Origin of the Word Yoruba
By Prof Banji Akintoye
The name “Yorùbá” By Professor Stephen Adebanji Akintoye, Emeritus Professor of History
Some non-Yoruba Nigerians are claiming that it was their own ethnic nation, such as the Hausa or Fulani, that gave the name Yoruba to the Yoruba nation, but there is absolutely no evidence confirming such an assertion. Some are also concocting derogatory meanings for the name Yoruba, apparently in order to make the Yoruba people ashamed of their nation’s name – and this is very obviously something from their hostile attitudes to, and hostile perceptions of, the Yoruba people today. There is no evidence at all that the Hausa and the Yoruba people were hostile to each other in their early history. In fact all the evidence that we have about early times is that the Yoruba and Hausa were very closely related, and that there was much trading between their two countries. Such closeness bred, among the Hausa, some myths and traditions to the effect that some Hausa communities (such as Gobir) were originally Yoruba settlements. It was not until the Fulani came with the Jihad in the early 19th century that any strain of hostility showed up between Hausaland and Yorubaland, and that strain of hostility was never between the Yoruba and the Hausa but between the Yoruba and the Fulani. Yoruba peoples’ prolific traditions have nothing about hostility between Yoruba and Hausa.
This name was the common name for the entire Yorùbá people from ancient times,according to traditions that were still alive in some parts and among some traditional elite elements in Yorùbáland, the name was first applied to the early Yorùbá traders who used to go and trade in the countries of the Upper Niger (roughly modern Mali). Most of those early traders were from the early group of settlements in the Ife area – before all the settlements in that area merged together to form the town of Ile-Ife and the kingdom of Ife. The name became, in the marketplaces of the Upper Niger, the name for all traders who spoke various dialects of what we now call the Yorùbá language and who came from the same distant forest homeland in the southeast of the Upper Niger. Over time, the name came home with the traders.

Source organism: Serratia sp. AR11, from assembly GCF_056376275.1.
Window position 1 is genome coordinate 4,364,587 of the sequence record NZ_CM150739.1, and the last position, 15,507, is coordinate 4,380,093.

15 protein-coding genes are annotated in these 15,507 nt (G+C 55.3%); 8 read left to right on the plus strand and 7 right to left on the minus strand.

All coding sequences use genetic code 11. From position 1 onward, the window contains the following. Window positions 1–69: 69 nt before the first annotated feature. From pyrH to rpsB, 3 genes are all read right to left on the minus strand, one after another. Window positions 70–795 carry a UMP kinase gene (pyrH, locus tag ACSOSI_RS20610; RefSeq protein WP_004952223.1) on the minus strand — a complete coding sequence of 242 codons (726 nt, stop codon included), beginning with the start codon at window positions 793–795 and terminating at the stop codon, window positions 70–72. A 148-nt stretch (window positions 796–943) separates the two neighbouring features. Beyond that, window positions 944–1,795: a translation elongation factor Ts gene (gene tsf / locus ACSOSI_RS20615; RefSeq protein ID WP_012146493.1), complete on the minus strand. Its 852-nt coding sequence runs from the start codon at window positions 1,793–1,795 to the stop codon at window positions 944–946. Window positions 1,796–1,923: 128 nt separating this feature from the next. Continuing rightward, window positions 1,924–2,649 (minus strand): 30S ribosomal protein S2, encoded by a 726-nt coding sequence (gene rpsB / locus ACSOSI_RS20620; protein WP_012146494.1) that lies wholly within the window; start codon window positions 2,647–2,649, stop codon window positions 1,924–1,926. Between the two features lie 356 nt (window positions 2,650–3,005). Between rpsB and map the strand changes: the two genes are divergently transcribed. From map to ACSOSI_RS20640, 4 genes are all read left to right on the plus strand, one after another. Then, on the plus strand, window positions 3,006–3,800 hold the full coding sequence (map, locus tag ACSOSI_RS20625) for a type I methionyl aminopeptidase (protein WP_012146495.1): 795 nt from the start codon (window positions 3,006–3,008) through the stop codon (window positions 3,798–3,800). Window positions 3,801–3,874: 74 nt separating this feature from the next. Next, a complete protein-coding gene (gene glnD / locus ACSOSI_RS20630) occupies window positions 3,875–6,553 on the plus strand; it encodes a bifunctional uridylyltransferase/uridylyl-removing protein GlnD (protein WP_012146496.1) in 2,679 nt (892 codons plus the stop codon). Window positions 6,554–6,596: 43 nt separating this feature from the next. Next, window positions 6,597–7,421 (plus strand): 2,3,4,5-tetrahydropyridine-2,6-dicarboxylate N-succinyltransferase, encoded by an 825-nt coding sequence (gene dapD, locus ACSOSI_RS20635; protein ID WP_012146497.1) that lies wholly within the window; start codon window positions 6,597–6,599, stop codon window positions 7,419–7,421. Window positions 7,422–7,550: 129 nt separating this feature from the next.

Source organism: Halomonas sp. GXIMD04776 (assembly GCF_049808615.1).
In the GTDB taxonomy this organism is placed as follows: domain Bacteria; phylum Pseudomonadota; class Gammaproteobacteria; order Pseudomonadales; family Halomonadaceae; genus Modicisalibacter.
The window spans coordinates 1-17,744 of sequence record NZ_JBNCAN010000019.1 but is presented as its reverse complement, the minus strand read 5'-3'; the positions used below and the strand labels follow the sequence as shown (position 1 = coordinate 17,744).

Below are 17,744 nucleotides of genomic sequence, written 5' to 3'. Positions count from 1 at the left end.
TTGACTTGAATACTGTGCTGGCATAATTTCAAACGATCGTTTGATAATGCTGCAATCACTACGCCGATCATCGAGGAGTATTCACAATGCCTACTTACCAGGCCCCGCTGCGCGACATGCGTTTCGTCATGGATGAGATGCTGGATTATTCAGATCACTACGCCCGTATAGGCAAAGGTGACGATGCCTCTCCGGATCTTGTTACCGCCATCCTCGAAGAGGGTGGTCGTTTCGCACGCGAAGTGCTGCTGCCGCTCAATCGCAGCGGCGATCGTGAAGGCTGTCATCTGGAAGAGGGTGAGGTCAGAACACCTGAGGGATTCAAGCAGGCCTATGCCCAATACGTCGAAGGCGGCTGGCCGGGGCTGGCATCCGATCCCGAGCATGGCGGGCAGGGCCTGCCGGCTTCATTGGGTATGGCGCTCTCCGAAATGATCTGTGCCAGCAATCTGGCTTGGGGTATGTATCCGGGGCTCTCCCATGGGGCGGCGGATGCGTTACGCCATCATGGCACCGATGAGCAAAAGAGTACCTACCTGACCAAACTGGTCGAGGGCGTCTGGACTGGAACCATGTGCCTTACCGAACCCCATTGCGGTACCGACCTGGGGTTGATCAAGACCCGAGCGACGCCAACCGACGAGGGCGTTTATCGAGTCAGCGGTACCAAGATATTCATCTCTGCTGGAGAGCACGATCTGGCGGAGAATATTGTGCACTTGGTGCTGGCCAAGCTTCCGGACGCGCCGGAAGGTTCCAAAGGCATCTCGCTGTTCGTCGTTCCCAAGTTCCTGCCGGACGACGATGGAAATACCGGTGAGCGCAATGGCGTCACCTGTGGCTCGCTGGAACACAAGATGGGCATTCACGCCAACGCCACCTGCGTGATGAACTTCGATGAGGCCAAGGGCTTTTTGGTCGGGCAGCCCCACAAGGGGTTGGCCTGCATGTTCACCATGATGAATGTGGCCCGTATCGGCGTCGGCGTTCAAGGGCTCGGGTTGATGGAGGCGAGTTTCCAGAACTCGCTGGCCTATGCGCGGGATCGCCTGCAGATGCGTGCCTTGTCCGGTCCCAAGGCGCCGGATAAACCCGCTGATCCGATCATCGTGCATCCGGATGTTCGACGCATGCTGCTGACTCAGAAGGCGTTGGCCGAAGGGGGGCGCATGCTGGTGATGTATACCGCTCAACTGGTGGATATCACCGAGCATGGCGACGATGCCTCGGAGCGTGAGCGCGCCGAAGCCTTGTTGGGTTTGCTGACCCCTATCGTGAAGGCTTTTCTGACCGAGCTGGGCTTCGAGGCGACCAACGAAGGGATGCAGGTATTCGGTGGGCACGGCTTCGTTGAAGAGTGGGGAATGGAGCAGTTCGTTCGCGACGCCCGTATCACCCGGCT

Later, when Arab traders began to come south across the Middle Niger to trade directly with Yorùbá people in the ancient settlements of the Ifẹ̀ area, Yorùbá people in general were already loosely known as Yorùbá or Yariba – and that that is why Yorùbá people call the Arabs Lárúbáwá. We were known as Yorùbá, but when the Arab traders came, they called us Yárúbáwá which means ‘Yorùbá people’ in their language. In our marketplaces, our people turned that around and called them Alárúbáwá or Lárúbáwá. – meaning ‘the ones who say Yárúbáwá’, or ‘the ones who call us Yárúbáwá’. We still call the Arabs Lárúbáwá today, we are the only people in the world who call them so.
On the whole, therefore, the available evidence seems to indicate that the Yorùbá did have, and were widely identified by, an early common group name, the name Yorùbá, in much of the West African interior. The available evidence indicates that the name was originally given to them as a group by other peoples – but, there is nothing strange in that since, in the history of the world, many peoples or nations were given their group names by neighbours or by some other peoples with whom they came in contact.
Ultimately, what is important about a nation is not its name but its record of contributions to human civilization. On such a basis, the Yoruba nation has a very great deal to be proud of, and the name Yoruba deserves to ring out proudly on the earth. My message to every Yoruba person: Your nation’s Yoruba name is a great and noble name in the world; bear it proudly everywhere, and, by your conduct, always strive to enhance its greatness and nobility.